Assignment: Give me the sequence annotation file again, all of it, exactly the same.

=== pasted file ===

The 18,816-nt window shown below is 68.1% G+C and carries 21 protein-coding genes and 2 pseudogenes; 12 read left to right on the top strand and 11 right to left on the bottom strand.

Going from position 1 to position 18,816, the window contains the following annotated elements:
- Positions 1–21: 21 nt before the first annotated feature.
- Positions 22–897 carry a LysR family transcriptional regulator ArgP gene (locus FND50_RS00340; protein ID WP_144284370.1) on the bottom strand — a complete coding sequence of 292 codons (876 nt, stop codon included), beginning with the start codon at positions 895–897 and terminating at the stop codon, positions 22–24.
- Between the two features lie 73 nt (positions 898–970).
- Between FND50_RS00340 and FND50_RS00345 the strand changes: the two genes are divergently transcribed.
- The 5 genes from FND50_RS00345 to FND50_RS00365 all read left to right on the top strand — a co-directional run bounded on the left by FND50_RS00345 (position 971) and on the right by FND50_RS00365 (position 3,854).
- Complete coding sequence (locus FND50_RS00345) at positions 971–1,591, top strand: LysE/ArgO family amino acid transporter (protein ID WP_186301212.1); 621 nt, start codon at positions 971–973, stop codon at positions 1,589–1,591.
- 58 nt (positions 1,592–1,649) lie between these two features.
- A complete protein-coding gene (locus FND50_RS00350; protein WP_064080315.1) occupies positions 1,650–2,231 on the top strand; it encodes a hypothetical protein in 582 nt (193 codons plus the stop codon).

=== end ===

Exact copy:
The 18,816-nt window shown below is 68.1% G+C and carries 21 protein-coding genes and 2 pseudogenes; 12 read left to right on the top strand and 11 right to left on the bottom strand.

Going from position 1 to position 18,816, the window contains the following annotated elements:
- Positions 1–21: 21 nt before the first annotated feature.
- Positions 22–897 carry a LysR family transcriptional regulator ArgP gene (locus FND50_RS00340; protein ID WP_144284370.1) on the bottom strand — a complete coding sequence of 292 codons (876 nt, stop codon included), beginning with the start codon at positions 895–897 and terminating at the stop codon, positions 22–24.
- Between the two features lie 73 nt (positions 898–970).
- Between FND50_RS00340 and FND50_RS00345 the strand changes: the two genes are divergently transcribed.
- The 5 genes from FND50_RS00345 to FND50_RS00365 all read left to right on the top strand — a co-directional run bounded on the left by FND50_RS00345 (position 971) and on the right by FND50_RS00365 (position 3,854).
- Complete coding sequence (locus FND50_RS00345) at positions 971–1,591, top strand: LysE/ArgO family amino acid transporter (protein ID WP_186301212.1); 621 nt, start codon at positions 971–973, stop codon at positions 1,589–1,591.
- 58 nt (positions 1,592–1,649) lie between these two features.
- A complete protein-coding gene (locus FND50_RS00350; protein WP_064080315.1) occupies positions 1,650–2,231 on the top strand; it encodes a hypothetical protein in 582 nt (193 codons plus the stop codon).